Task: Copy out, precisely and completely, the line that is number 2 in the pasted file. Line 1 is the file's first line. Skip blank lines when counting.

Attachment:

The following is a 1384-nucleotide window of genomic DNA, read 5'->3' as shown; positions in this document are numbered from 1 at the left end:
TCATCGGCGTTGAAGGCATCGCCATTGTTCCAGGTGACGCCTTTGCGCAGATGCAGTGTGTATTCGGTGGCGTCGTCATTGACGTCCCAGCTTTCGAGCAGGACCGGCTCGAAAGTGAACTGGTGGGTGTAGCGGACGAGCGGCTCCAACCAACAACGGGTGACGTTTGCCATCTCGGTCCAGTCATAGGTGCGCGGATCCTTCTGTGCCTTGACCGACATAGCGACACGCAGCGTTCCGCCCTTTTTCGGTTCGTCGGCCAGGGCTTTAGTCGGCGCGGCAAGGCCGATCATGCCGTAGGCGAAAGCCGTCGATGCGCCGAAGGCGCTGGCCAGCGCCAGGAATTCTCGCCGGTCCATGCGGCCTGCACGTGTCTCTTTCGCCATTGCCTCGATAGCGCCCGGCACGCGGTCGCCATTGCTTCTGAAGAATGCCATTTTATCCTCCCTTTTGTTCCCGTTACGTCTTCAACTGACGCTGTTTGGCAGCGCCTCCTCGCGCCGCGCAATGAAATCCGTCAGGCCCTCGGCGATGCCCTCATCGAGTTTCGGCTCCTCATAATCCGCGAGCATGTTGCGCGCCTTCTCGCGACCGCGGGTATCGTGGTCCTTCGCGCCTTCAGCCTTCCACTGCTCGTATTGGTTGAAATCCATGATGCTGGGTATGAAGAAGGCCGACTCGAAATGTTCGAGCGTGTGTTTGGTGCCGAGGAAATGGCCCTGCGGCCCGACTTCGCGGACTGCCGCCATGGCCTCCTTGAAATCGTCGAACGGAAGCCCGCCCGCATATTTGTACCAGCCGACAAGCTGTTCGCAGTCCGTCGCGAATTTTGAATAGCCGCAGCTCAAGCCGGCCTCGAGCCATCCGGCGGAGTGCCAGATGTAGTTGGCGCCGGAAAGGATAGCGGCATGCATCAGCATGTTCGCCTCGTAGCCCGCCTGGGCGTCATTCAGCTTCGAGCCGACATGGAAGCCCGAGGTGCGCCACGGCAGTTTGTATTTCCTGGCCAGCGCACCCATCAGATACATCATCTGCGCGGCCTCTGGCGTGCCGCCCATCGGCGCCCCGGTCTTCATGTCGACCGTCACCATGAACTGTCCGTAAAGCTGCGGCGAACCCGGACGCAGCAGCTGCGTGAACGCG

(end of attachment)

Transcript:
TCATCGGCGTTGAAGGCATCGCCATTGTTCCAGGTGACGCCTTTGCGCAGATGCAGTGTGTATTCGGTGGCGTCGTCATTGACGTCCCAGCTTTCGAGCAGGACCGGCTCGAAAGTGAACTGGTGGGTGTAGCGGACGAGCGGCTCCAACCAACAACGGGTGACGTTTGCCATCTCGGTCCAGTCATAGGTGCGCGGATCCTTCTGTGCCTTGACCGACATAGCGACACGCAGCGTTCCGCCCTTTTTCGGTTCGTCGGCCAGGGCTTTAGTCGGCGCGGCAAGGCCGATCATGCCGTAGGCGAAAGCCGTCGATGCGCCGAAGGCGCTGGCCAGCGCCAGGAATTCTCGCCGGTCCATGCGGCCTGCACGTGTCTCTTTCGCCATTGCCTCGATAGCGCCCGGCACGCGGTCGCCATTGCTTCTGAAGAATGCCATTTTATCCTCCCTTTTGTTCCCGTTACGTCTTCAACTGACGCTGTTTGGCAGCGCCTCCTCGCGCCGCGCAATGAAATCCGTCAGGCCCTCGGCGATGCCCTCATCGAGTTTCGGCTCCTCATAATCCGCGAGCATGTTGCGCGCCTTCTCGCGACCGCGGGTATCGTGGTCCTTCGCGCCTTCAGCCTTCCACTGCTCGTATTGGTTGAAATCCATGATGCTGGGTATGAAGAAGGCCGACTCGAAATGTTCGAGCGTGTGTTTGGTGCCGAGGAAATGGCCCTGCGGCCCGACTTCGCGGACTGCCGCCATGGCCTCCTTGAAATCGTCGAACGGAAGCCCGCCCGCATATTTGTACCAGCCGACAAGCTGTTCGCAGTCCGTCGCGAATTTTGAATAGCCGCAGCTCAAGCCGGCCTCGAGCCATCCGGCGGAGTGCCAGATGTAGTTGGCGCCGGAAAGGATAGCGGCATGCATCAGCATGTTCGCCTCGTAGCCCGCCTGGGCGTCATTCAGCTTCGAGCCGACATGGAAGCCCGAGGTGCGCCACGGCAGTTTGTATTTCCTGGCCAGCGCACCCATCAGATACATCATCTGCGCGGCCTCTGGCGTGCCGCCCATCGGCGCCCCGGTCTTCATGTCGACCGTCACCATGAACTGTCCGTAAAGCTGCGGCGAACCCGGACGCAGCAGCTGCGTGAACGCG